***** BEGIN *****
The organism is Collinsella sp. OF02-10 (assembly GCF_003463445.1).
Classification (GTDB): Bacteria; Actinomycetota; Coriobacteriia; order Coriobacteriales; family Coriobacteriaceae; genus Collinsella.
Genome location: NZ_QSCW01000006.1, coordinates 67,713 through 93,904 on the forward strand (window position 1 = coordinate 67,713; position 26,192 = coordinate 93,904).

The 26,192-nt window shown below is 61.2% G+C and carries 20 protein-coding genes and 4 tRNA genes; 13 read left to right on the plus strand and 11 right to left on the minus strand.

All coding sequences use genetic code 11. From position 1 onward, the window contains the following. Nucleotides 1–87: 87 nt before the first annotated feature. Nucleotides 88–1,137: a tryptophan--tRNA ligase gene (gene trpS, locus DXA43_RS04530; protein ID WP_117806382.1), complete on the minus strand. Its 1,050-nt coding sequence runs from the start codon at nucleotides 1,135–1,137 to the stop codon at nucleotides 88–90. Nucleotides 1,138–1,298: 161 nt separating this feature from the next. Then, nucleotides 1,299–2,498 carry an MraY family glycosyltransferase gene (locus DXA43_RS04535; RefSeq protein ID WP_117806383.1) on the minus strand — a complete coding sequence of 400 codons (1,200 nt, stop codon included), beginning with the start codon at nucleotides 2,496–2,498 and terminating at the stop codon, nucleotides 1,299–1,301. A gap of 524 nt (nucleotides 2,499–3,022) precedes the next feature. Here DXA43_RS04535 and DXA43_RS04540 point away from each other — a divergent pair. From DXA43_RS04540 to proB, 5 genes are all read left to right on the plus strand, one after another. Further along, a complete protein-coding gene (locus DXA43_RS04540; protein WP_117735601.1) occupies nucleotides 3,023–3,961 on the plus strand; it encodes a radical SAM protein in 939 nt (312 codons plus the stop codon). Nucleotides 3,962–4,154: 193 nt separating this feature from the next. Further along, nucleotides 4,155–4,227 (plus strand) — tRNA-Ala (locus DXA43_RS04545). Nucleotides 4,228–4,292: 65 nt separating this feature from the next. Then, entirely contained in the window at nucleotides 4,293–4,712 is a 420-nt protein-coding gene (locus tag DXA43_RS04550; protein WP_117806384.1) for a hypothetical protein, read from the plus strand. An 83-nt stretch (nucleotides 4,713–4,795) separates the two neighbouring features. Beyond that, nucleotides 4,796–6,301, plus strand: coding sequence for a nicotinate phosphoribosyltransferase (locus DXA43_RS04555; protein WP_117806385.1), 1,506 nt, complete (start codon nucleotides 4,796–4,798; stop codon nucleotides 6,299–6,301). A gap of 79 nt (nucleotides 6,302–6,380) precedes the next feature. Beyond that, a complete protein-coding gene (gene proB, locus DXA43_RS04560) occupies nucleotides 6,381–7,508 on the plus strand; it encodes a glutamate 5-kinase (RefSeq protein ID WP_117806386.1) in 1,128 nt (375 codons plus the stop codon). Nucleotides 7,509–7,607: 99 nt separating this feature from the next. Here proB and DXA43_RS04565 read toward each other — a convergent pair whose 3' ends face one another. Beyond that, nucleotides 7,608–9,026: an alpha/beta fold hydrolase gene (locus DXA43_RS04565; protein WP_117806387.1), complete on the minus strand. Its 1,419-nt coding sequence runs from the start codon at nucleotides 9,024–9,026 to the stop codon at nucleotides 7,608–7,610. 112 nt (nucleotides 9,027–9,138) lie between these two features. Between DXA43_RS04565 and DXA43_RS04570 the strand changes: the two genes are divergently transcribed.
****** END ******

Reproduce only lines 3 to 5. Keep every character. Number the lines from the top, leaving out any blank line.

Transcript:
Genome location: NZ_QSCW01000006.1, coordinates 67,713 through 93,904 on the forward strand (window position 1 = coordinate 67,713; position 26,192 = coordinate 93,904).

The 26,192-nt window shown below is 61.2% G+C and carries 20 protein-coding genes and 4 tRNA genes; 13 read left to right on the plus strand and 11 right to left on the minus strand.

All coding sequences use genetic code 11. From position 1 onward, the window contains the following. Nucleotides 1–87: 87 nt before the first annotated feature. Nucleotides 88–1,137: a tryptophan--tRNA ligase gene (gene trpS, locus DXA43_RS04530; protein ID WP_117806382.1), complete on the minus strand. Its 1,050-nt coding sequence runs from the start codon at nucleotides 1,135–1,137 to the stop codon at nucleotides 88–90. Nucleotides 1,138–1,298: 161 nt separating this feature from the next. Then, nucleotides 1,299–2,498 carry an MraY family glycosyltransferase gene (locus DXA43_RS04535; RefSeq protein ID WP_117806383.1) on the minus strand — a complete coding sequence of 400 codons (1,200 nt, stop codon included), beginning with the start codon at nucleotides 2,496–2,498 and terminating at the stop codon, nucleotides 1,299–1,301. A gap of 524 nt (nucleotides 2,499–3,022) precedes the next feature. Here DXA43_RS04535 and DXA43_RS04540 point away from each other — a divergent pair. From DXA43_RS04540 to proB, 5 genes are all read left to right on the plus strand, one after another. Further along, a complete protein-coding gene (locus DXA43_RS04540; protein WP_117735601.1) occupies nucleotides 3,023–3,961 on the plus strand; it encodes a radical SAM protein in 939 nt (312 codons plus the stop codon). Nucleotides 3,962–4,154: 193 nt separating this feature from the next. Further along, nucleotides 4,155–4,227 (plus strand) — tRNA-Ala (locus DXA43_RS04545). Nucleotides 4,228–4,292: 65 nt separating this feature from the next. Then, entirely contained in the window at nucleotides 4,293–4,712 is a 420-nt protein-coding gene (locus tag DXA43_RS04550; protein WP_117806384.1) for a hypothetical protein, read from the plus strand. An 83-nt stretch (nucleotides 4,713–4,795) separates the two neighbouring features. Beyond that, nucleotides 4,796–6,301, plus strand: coding sequence for a nicotinate phosphoribosyltransferase (locus DXA43_RS04555; protein WP_117806385.1), 1,506 nt, complete (start codon nucleotides 4,796–4,798; stop codon nucleotides 6,299–6,301). A gap of 79 nt (nucleotides 6,302–6,380) precedes the next feature. Beyond that, a complete protein-coding gene (gene proB, locus DXA43_RS04560) occupies nucleotides 6,381–7,508 on the plus strand; it encodes a glutamate 5-kinase (RefSeq protein ID WP_117806386.1) in 1,128 nt (375 codons plus the stop codon). Nucleotides 7,509–7,607: 99 nt separating this feature from the next. Here proB and DXA43_RS04565 read toward each other — a convergent pair whose 3' ends face one another. Beyond that, nucleotides 7,608–9,026: an alpha/beta fold hydrolase gene (locus DXA43_RS04565; protein WP_117806387.1), complete on the minus strand. Its 1,419-nt coding sequence runs from the start codon at nucleotides 9,024–9,026 to the stop codon at nucleotides 7,608–7,610. 112 nt (nucleotides 9,027–9,138) lie between these two features. Between DXA43_RS04565 and DXA43_RS04570 the strand changes: the two genes are divergently transcribed.